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Still Life on a Budget

Bonvilston 7 61 8 United Kingdom
18 Jan 2012 7:44PM
Here's my dilemma. I want to try some still life. nothing too sophisticated at this stage. I have no idea if I am going to be any good at it so I have to be careful of budget. I want to set up something at home. Can't spend 100s on lighting partly because I may not get into it and partly because I don't have it to spare. Don't have lots of spare large rooms and every window in the house has leaded squares across the window casting sharp shadows. I could hire a studio, but even if that worked out well I would not be able to recreate it at home.

In the light of all of this, can anyone suggest a cheap way to get a still life set up, preferably able to take shots with a dark background and low key lighting.

Not much of an ask eh ? Wink

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cattyal Plus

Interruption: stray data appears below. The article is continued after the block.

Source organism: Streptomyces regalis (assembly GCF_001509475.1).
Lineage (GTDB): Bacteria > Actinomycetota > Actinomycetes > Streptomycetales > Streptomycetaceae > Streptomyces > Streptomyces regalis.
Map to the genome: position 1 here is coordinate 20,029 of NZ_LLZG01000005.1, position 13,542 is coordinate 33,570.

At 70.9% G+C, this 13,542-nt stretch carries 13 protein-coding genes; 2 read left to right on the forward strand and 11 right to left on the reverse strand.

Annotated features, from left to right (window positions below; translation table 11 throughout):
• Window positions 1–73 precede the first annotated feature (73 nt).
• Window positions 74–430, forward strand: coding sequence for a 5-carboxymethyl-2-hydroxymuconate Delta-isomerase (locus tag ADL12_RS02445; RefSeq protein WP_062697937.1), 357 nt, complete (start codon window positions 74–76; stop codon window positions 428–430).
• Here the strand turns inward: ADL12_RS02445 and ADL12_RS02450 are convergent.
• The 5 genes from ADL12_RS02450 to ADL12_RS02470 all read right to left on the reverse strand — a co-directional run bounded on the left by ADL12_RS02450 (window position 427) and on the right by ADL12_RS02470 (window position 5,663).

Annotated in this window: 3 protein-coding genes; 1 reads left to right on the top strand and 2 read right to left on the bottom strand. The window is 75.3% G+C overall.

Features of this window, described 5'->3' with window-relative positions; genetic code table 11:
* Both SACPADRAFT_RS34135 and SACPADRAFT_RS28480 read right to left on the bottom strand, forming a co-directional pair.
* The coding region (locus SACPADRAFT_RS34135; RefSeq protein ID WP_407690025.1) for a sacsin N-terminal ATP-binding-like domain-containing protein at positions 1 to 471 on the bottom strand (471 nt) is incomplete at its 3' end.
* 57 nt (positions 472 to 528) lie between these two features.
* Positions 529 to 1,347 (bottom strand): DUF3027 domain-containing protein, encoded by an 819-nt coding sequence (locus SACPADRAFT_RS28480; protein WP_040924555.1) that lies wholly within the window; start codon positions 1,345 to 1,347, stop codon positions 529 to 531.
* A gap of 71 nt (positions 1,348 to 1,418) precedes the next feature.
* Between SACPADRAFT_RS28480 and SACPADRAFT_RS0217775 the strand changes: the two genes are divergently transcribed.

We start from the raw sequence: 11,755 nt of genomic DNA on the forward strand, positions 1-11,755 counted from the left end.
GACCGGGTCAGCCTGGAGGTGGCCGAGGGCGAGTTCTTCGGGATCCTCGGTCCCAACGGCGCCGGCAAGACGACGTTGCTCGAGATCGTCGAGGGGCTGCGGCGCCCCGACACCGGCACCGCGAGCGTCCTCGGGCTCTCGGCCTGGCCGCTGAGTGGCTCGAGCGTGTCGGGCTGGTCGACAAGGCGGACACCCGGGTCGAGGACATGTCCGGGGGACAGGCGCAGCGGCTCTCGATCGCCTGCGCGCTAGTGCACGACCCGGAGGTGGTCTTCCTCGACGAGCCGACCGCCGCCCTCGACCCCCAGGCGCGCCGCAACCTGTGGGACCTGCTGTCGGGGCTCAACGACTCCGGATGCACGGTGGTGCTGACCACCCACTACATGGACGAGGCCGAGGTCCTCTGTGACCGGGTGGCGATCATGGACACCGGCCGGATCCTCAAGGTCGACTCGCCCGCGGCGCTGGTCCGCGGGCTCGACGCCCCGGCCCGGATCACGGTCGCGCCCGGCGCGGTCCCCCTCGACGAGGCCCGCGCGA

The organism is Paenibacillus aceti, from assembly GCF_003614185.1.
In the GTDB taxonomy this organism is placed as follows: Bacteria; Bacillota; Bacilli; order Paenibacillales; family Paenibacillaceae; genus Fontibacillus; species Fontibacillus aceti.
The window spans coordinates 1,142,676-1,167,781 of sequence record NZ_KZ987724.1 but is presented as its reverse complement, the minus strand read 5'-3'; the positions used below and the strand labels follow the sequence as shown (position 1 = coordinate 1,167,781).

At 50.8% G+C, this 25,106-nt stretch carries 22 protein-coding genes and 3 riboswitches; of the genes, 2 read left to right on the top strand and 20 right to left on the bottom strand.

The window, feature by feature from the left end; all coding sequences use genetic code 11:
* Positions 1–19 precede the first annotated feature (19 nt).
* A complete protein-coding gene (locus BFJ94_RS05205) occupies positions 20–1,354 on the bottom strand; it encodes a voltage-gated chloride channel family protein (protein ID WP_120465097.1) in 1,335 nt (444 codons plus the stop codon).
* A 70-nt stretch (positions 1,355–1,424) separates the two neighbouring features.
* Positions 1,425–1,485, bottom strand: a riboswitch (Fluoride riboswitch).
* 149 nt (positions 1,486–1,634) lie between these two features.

13 8.5k 6 England
18 Jan 2012 7:51PM
Take a look at the techniques section HERE . The first one on the list is an excellent example of just using a plain desk lamp - you don't need anything fancy Smile
Bonvilston 7 61 8 United Kingdom
18 Jan 2012 7:59PM
Thanks Alison. I will give these a try. When I get to the stage of your still life shots I will know I've got there !!! Grin
SueEley 12 279 96 Wales
18 Jan 2012 8:02PM
I have taken still life on my dining room table using natural light (I also have square panes, which are a bit of an issue to work around but sometimes it can work for you), desk lights and work lights (though the colour balance needs adjusting) - as still life doesn't move, as long as you have a tripod, it doesn't matter if you have longer exposures. I have used black velvet, black mounting board and other board/fabric as backgrounds. I have also used granite table mats as backgrounds for macro work. It can be nice to experiment with depth of field. I have also shot still life with shadows on white board on the floor to get a strong more or less mono shot. That used strong daylight and the pattern of the windows.